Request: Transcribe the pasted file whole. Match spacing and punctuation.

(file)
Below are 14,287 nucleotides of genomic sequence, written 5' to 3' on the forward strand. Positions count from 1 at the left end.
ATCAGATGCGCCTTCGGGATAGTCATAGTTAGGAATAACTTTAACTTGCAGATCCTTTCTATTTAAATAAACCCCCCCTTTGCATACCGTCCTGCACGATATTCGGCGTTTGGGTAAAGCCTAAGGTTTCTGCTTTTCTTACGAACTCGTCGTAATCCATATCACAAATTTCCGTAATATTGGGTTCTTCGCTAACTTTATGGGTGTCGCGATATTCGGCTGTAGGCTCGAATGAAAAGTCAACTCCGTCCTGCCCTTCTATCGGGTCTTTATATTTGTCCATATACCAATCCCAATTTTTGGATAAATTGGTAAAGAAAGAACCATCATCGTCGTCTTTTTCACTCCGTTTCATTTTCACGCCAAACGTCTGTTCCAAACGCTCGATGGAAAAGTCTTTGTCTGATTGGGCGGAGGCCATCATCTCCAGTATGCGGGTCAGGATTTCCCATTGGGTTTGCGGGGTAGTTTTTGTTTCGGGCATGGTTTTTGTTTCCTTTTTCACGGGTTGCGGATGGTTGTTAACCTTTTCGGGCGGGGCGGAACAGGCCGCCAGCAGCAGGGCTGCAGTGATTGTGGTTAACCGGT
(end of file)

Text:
Below are 14,287 nucleotides of genomic sequence, written 5' to 3' on the forward strand. Positions count from 1 at the left end.
ATCAGATGCGCCTTCGGGATAGTCATAGTTAGGAATAACTTTAACTTGCAGATCCTTTCTATTTAAATAAACCCCCCCTTTGCATACCGTCCTGCACGATATTCGGCGTTTGGGTAAAGCCTAAGGTTTCTGCTTTTCTTACGAACTCGTCGTAATCCATATCACAAATTTCCGTAATATTGGGTTCTTCGCTAACTTTATGGGTGTCGCGATATTCGGCTGTAGGCTCGAATGAAAAGTCAACTCCGTCCTGCCCTTCTATCGGGTCTTTATATTTGTCCATATACCAATCCCAATTTTTGGATAAATTGGTAAAGAAAGAACCATCATCGTCGTCTTTTTCACTCCGTTTCATTTTCACGCCAAACGTCTGTTCCAAACGCTCGATGGAAAAGTCTTTGTCTGATTGGGCGGAGGCCATCATCTCCAGTATGCGGGTCAGGATTTCCCATTGGGTTTGCGGGGTAGTTTTTGTTTCGGGCATGGTTTTTGTTTCCTTTTTCACGGGTTGCGGATGGTTGTTAACCTTTTCGGGCGGGGCGGAACAGGCCGCCAGCAGCAGGGCTGCAGTGATTGTGGTTAACCGGT